This is great recognition for the hard work of everyone involved with RGSoC. Anika Lindtner, Laura Gaetano, and Sara Regan are part of the organizers team that has run the program since the start in 2013. Along with over 100 people they make the program happen every year: coaches, mentors, supervisors, programmers, organizers, and many others are working tirelessly to make the program a reality.
We're so happy this important work has been recognized by the Ruby community and feel incredibly humbled and proud of everyone who contributed. Well deserved!
Travis CI has supported the efforts of creating, running, and growing this program from day one. Thank you, Anika, Laura, Sara, and everyone else involved for your amazing work and for letting us be
part of all this, and...
...for a well deserved Ruby Hero Award 2016!
For those who are unfamiliar with the program, here's some background:
A long term learning goal for newcomers
RGSoC originally grew out of Rails Girls. Rails Girls is a world-wide grassroots movement founded in 2010 in Helsinki. From the outset the concept of low barrier, newcomer-friendly programming workshops for women spread like wildfire, and today hundreds of workshops with thousands of participants have been held worldwide.
Organized in a decentralized fashion, local study groups and follow-up meetups often form independently after these Rails Girls workshops. These provide additional opportunities for participants to continue learning and to start exploring more, such as enrolling in bootcamp programs and attending more workshops.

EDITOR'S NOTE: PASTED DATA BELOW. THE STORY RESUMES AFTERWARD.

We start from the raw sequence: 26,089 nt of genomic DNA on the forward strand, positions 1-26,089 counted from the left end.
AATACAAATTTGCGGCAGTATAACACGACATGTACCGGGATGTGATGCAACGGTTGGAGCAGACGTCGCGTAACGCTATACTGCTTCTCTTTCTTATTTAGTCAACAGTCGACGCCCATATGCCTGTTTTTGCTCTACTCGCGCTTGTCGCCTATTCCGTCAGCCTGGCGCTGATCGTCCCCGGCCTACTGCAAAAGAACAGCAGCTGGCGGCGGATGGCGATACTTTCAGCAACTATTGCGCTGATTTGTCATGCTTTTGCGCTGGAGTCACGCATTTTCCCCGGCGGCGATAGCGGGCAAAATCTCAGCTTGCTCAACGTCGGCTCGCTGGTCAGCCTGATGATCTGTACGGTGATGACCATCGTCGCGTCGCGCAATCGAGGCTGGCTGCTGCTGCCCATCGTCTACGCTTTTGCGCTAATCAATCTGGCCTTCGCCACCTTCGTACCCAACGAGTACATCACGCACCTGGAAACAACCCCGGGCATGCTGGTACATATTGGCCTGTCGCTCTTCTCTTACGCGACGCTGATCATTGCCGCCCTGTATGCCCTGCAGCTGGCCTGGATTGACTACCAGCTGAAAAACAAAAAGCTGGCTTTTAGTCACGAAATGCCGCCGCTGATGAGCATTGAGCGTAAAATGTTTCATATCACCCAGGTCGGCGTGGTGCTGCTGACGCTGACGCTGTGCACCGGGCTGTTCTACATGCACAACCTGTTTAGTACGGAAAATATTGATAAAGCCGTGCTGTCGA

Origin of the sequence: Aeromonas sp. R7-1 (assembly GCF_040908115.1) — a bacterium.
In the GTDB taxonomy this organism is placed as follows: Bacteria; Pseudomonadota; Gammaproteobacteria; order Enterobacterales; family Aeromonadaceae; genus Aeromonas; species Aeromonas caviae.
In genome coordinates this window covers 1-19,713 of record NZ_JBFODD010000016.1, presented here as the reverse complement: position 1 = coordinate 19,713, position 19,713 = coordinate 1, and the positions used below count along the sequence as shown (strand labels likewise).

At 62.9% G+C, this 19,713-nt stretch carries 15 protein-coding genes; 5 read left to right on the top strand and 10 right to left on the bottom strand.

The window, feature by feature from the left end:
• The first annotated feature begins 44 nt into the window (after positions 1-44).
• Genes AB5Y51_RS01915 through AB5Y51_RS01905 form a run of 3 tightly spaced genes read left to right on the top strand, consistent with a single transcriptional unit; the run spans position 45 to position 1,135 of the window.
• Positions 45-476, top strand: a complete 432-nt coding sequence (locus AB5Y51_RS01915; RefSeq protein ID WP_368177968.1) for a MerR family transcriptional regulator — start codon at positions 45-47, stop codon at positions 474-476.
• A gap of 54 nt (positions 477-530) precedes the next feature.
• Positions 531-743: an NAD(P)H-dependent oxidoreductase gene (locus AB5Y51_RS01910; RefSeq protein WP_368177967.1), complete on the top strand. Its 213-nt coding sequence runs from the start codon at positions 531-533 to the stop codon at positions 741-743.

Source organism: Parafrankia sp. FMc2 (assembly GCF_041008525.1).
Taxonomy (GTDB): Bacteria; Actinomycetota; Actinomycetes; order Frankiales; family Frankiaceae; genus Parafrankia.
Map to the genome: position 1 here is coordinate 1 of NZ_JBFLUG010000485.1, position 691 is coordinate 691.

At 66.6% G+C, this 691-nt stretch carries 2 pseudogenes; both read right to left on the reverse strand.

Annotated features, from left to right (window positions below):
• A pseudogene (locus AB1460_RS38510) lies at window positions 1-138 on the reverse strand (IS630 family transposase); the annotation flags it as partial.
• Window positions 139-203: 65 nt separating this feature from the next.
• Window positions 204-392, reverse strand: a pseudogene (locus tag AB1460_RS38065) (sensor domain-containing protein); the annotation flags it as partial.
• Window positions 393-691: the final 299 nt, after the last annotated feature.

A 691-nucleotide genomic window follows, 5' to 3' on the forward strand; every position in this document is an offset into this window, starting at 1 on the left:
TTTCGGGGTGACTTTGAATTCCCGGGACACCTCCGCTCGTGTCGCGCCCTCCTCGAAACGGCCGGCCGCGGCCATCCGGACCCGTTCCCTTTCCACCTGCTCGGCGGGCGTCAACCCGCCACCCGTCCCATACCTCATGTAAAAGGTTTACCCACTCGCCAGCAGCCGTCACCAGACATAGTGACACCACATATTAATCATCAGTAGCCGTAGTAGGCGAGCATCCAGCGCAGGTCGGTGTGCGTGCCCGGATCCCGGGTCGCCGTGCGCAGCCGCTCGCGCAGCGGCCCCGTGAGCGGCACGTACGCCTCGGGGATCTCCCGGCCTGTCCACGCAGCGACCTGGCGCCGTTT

Due to this huge success, the Rails Girls project received a Ruby Hero award in 2013. It was the first time a project (as opposed to an individual) was awarded.
Starting in 2013 in Berlin, Rails Girls Summer of Code grew out of the Rails Girls movement into an entirely separate program. RGSoC is governed by Travis Foundation (http://foundation.travis-ci.org), supported by a worldwide community of organizers, mentors, supervisors, and programmers, and funded by a large variety of high-profile companies and generous individuals.
Originally modeled after Google Summer of Code (also a major sponsor of RGSoC from day one), Rails Girls Summer of Code quickly formed its own structures and matured into a successful program of its own. Its main goal is to provide role models and success stories for newcomers to look up to, and long-term learning goals and motivation for beginners to continue learning.
The program centers around teams of two students, an on-site volunteer coach, and an Open Source project. Several very high-profile projects have participated over the years, such as Rails, Ruby core, Rubinius, Bundler, Sinatra, and many more.
Summers full of fun, code, and success
In 2015 Rails Girls Summer of Code had 40 students from 17 countries working on 19 different Open Source Projects. Supported by their coaches, mentors, and supervisors, over 140 people in total participated in the 3 month program.
In 2014 a survey of previous participants showed that over 90% were now employed in a technical position in the industry, most as full-time developers.